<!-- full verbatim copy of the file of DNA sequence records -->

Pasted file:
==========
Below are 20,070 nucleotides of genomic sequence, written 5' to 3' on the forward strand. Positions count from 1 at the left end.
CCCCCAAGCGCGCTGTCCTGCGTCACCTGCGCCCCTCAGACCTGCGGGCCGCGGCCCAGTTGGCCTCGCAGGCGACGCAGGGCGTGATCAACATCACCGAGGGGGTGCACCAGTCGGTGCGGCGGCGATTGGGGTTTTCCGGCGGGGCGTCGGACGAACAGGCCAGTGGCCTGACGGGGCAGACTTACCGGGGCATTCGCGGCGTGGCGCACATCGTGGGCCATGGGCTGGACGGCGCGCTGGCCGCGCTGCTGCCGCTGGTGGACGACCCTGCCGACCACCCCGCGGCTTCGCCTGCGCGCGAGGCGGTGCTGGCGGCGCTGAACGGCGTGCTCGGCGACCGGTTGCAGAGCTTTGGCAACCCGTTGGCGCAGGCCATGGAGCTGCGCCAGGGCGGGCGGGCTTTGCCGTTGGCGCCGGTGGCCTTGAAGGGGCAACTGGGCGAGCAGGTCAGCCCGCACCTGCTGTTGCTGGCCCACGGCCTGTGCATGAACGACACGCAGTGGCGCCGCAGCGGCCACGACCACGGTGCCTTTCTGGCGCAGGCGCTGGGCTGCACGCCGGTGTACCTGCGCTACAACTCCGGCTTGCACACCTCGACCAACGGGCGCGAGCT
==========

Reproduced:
Below are 20,070 nucleotides of genomic sequence, written 5' to 3' on the forward strand. Positions count from 1 at the left end.
CCCCCAAGCGCGCTGTCCTGCGTCACCTGCGCCCCTCAGACCTGCGGGCCGCGGCCCAGTTGGCCTCGCAGGCGACGCAGGGCGTGATCAACATCACCGAGGGGGTGCACCAGTCGGTGCGGCGGCGATTGGGGTTTTCCGGCGGGGCGTCGGACGAACAGGCCAGTGGCCTGACGGGGCAGACTTACCGGGGCATTCGCGGCGTGGCGCACATCGTGGGCCATGGGCTGGACGGCGCGCTGGCCGCGCTGCTGCCGCTGGTGGACGACCCTGCCGACCACCCCGCGGCTTCGCCTGCGCGCGAGGCGGTGCTGGCGGCGCTGAACGGCGTGCTCGGCGACCGGTTGCAGAGCTTTGGCAACCCGTTGGCGCAGGCCATGGAGCTGCGCCAGGGCGGGCGGGCTTTGCCGTTGGCGCCGGTGGCCTTGAAGGGGCAACTGGGCGAGCAGGTCAGCCCGCACCTGCTGTTGCTGGCCCACGGCCTGTGCATGAACGACACGCAGTGGCGCCGCAGCGGCCACGACCACGGTGCCTTTCTGGCGCAGGCGCTGGGCTGCACGCCGGTGTACCTGCGCTACAACTCCGGCTTGCACACCTCGACCAACGGGCGCGAGCT